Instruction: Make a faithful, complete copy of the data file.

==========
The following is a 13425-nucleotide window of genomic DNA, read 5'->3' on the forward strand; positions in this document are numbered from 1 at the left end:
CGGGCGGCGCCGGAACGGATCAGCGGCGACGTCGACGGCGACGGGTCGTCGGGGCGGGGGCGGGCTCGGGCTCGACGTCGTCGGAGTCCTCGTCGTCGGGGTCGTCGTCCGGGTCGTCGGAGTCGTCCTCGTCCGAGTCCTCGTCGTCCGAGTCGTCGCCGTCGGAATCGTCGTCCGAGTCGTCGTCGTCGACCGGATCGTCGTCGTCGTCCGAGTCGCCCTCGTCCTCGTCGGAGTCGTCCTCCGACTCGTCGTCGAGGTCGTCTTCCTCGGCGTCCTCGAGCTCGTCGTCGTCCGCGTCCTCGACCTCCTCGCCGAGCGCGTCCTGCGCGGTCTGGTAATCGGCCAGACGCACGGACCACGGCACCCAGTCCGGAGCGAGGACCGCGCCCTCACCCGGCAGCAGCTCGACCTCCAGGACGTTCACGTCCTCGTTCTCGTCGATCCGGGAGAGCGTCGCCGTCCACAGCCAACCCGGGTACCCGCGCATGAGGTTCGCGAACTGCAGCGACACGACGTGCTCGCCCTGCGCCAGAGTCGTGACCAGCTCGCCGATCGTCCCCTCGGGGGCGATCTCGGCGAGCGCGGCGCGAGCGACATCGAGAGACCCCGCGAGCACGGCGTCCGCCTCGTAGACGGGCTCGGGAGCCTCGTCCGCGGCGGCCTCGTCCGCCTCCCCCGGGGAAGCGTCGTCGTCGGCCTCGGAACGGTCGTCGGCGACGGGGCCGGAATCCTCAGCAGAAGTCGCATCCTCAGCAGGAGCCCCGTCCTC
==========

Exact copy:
The following is a 13425-nucleotide window of genomic DNA, read 5'->3' on the forward strand; positions in this document are numbered from 1 at the left end:
CGGGCGGCGCCGGAACGGATCAGCGGCGACGTCGACGGCGACGGGTCGTCGGGGCGGGGGCGGGCTCGGGCTCGACGTCGTCGGAGTCCTCGTCGTCGGGGTCGTCGTCCGGGTCGTCGGAGTCGTCCTCGTCCGAGTCCTCGTCGTCCGAGTCGTCGCCGTCGGAATCGTCGTCCGAGTCGTCGTCGTCGACCGGATCGTCGTCGTCGTCCGAGTCGCCCTCGTCCTCGTCGGAGTCGTCCTCCGACTCGTCGTCGAGGTCGTCTTCCTCGGCGTCCTCGAGCTCGTCGTCGTCCGCGTCCTCGACCTCCTCGCCGAGCGCGTCCTGCGCGGTCTGGTAATCGGCCAGACGCACGGACCACGGCACCCAGTCCGGAGCGAGGACCGCGCCCTCACCCGGCAGCAGCTCGACCTCCAGGACGTTCACGTCCTCGTTCTCGTCGATCCGGGAGAGCGTCGCCGTCCACAGCCAACCCGGGTACCCGCGCATGAGGTTCGCGAACTGCAGCGACACGACGTGCTCGCCCTGCGCCAGAGTCGTGACCAGCTCGCCGATCGTCCCCTCGGGGGCGATCTCGGCGAGCGCGGCGCGAGCGACATCGAGAGACCCCGCGAGCACGGCGTCCGCCTCGTAGACGGGCTCGGGAGCCTCGTCCGCGGCGGCCTCGTCCGCCTCCCCCGGGGAAGCGTCGTCGTCGGCCTCGGAACGGTCGTCGGCGACGGGGCCGGAATCCTCAGCAGAAGTCGCATCCTCAGCAGGAGCCCCGTCCTC